History shows that emeralds have been worn by some of the most influential women in time, like Jackie Onassis Kennedy and Queen Elizabeth II, just to name a couple. Our search takes us a little further back in time, to some of the biggest and boldest emerald pieces known to man.
The Chalk Emerald
The superb clarity and color of the Chalk Emerald ranks it among one of the world’s finest Colombian emeralds. This 37.8-carat emerald exhibits the velvety deep green color that is highly prized. According to legend, the Chalk Emerald was once the centerpiece of an emerald and diamond necklace belonging to a Maharani of the former state of Baroda, India. It originally weighed 38.4 carats, but was recut and set in a platinum and gold ring designed by Harry Winston, Inc., where it is surrounded by 60 pear-shaped diamonds totaling 15 carats. It was donated to the Smithsonian by Mr. and Mrs. O. Roy Chalk in 1972 and is on display in the Gem Gallery at the National Museum of Natural History in Washington DC.
Diadem of the Duchess of Angoulême Marie Thérèse of France
The history of this exquisite tiara is almost as complicated as that of its famous owner, the Duchess of Angouleme. It’s value is immense not only because of the exceptional stones used for its creation but also because of the fact it is one of the few pieces of jewelry of the period that remain in their original state.
This tiara was commissioned in 1819 by Louis-Antoine, the Duke of Angouleme for his wife Marie-Therese, the Duchess of Angouleme. According to Bernard Morel’s masterpiece “Les Joyaux de la Couronne de France” (Crown Jewels of France), pictured below. The final work on the tiara was completed in late 1819 or early 1820. After a long list of owners the diadem finally became the property of the Louvre Museum, where it is displayed today.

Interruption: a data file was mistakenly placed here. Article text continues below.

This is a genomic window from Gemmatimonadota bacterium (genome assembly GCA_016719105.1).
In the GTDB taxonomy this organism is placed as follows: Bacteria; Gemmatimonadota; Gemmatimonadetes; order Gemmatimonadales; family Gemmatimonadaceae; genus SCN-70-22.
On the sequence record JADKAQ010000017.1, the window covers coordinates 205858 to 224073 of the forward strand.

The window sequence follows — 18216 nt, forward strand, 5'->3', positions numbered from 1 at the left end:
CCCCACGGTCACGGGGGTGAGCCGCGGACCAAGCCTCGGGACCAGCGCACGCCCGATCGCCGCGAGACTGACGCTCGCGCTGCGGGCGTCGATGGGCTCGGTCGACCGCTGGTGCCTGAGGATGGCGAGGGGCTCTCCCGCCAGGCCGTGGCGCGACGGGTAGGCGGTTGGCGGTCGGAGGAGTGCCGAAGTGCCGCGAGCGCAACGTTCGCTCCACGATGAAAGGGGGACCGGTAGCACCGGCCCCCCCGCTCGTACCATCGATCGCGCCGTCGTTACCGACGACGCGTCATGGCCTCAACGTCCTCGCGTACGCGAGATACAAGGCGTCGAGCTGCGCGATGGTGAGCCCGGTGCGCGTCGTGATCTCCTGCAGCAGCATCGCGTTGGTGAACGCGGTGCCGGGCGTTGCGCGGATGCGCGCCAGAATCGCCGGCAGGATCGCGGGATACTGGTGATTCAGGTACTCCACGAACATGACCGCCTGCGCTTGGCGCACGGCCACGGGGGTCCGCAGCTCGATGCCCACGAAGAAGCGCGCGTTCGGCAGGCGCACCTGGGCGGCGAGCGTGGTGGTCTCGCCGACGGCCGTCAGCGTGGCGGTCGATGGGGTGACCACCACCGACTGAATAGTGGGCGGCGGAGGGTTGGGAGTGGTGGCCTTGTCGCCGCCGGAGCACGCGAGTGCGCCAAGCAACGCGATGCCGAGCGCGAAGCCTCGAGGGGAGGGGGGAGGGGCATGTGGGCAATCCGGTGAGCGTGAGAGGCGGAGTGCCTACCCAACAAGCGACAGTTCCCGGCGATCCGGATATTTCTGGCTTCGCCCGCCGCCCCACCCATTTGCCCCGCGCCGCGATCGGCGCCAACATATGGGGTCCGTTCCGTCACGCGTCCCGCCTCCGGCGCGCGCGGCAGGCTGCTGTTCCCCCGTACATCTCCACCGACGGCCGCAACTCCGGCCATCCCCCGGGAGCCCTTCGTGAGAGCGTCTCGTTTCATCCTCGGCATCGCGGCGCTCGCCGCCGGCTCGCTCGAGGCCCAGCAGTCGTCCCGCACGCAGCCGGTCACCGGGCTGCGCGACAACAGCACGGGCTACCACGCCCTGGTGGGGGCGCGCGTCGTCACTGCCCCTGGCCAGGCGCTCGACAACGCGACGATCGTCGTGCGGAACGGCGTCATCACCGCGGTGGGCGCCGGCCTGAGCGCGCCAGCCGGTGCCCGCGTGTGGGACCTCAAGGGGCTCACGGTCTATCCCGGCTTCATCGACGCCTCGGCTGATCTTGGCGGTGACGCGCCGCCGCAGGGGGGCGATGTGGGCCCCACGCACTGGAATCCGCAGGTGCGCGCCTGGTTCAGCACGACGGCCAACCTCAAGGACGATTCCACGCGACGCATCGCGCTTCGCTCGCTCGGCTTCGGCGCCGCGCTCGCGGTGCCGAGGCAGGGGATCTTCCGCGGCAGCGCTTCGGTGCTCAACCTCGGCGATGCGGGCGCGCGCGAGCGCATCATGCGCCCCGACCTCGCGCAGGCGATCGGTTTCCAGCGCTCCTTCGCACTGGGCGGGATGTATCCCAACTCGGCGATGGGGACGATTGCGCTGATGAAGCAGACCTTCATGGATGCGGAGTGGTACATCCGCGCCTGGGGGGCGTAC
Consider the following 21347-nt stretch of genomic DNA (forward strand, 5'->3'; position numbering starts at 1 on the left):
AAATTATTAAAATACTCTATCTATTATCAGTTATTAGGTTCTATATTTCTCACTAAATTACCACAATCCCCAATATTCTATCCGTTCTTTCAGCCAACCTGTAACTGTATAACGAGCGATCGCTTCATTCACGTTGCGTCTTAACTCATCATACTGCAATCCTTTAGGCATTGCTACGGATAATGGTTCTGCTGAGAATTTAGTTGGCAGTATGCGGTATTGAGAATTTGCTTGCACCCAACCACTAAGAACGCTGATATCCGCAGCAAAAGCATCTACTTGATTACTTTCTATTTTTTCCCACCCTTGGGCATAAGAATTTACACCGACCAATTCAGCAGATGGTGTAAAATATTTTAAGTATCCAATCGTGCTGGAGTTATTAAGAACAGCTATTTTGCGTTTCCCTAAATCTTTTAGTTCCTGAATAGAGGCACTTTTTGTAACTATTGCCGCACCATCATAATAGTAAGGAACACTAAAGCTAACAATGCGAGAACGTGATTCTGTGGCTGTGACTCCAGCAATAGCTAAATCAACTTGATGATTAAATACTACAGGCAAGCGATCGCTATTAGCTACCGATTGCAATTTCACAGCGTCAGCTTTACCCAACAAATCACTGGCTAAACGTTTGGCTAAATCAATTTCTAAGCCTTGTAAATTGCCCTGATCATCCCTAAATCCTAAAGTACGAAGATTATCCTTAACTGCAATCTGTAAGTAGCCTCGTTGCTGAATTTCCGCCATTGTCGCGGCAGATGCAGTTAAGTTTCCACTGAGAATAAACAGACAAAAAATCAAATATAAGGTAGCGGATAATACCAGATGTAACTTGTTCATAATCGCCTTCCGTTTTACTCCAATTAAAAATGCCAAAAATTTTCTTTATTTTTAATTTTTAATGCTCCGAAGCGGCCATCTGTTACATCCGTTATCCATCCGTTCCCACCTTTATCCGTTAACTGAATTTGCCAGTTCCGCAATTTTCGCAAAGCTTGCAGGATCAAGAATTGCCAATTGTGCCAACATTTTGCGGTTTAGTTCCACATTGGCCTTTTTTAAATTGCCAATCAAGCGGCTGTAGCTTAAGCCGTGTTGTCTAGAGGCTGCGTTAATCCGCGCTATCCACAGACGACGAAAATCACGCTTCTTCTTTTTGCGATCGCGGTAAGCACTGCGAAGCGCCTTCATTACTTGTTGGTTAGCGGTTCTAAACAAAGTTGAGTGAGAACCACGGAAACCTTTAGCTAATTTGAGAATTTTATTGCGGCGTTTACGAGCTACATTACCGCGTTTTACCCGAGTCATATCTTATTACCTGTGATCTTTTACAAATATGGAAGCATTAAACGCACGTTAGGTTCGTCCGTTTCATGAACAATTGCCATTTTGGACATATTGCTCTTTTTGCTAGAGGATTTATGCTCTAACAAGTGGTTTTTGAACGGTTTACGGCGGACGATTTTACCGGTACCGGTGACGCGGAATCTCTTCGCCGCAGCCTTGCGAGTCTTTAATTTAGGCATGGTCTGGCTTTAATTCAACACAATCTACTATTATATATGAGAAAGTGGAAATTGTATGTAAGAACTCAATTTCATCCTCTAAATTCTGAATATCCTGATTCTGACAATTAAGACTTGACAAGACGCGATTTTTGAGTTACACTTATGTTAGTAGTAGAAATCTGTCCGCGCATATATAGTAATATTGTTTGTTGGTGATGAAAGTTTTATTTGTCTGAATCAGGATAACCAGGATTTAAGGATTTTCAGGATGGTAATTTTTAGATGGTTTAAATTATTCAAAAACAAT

The Moghul Emerald
Indian culture has a long tradition of appreciating gems and jewelry, and emeralds were no exception. The rulers of India were passionate about the green gem which was supposed to bring good luck. One of the most unique artifacts from India is the Moghul Emerald. Dating from 1695, The Moghul Emerald is a 217.80 carat square gem which was carved on both sides. The front side features an elegant Arabic script with a Shi’a Muslim prayer. On the reverse is a naturalistic floral carving design of a rosette surrounded by poppies. As the Moghul rulers were Sunni Muslim, the carved emerald talisman is not thought to have belonged to the Emperor himself, but rather to one of his officers. The gem itself is believed to have been mined in Colombia. It was sold at auction by Christie’s of London in 2001 for $2.2 million.
The Guinness Emerald Crystal
The Guinness Emerald Crystal was discovered in the Coscuez emerald mines. It is one of the largest gem-quality emerald crystals in the world—1759 carats—and is the largest emerald crystal in the collection of emeralds belonging to the Banco Nacionale de la Republica in Bogota, Colombia.
The Seringapatam Jewels
One of the most breathtaking suites of emerald jewelry in existence is the Seringapatam Jewels, which is housed at the Victoria and Albert Museum in England. The ornate set consists of a necklace, brooch, bracelet, and pair of drop earrings created from emeralds, diamonds, gold, and platinum. The emeralds were originally a reward given to British Major-General George Harris, following a victory at the Battle of Seringapatam in India in 1799. The emeralds remained in the family, and were eventually set into the spectacular suite of jewelry for the wife of the fourth Lord Harris, Lucy Ada. The gems were made into jewelry over a period of years, beginning with their marriage in 1874 and continuing until 1887.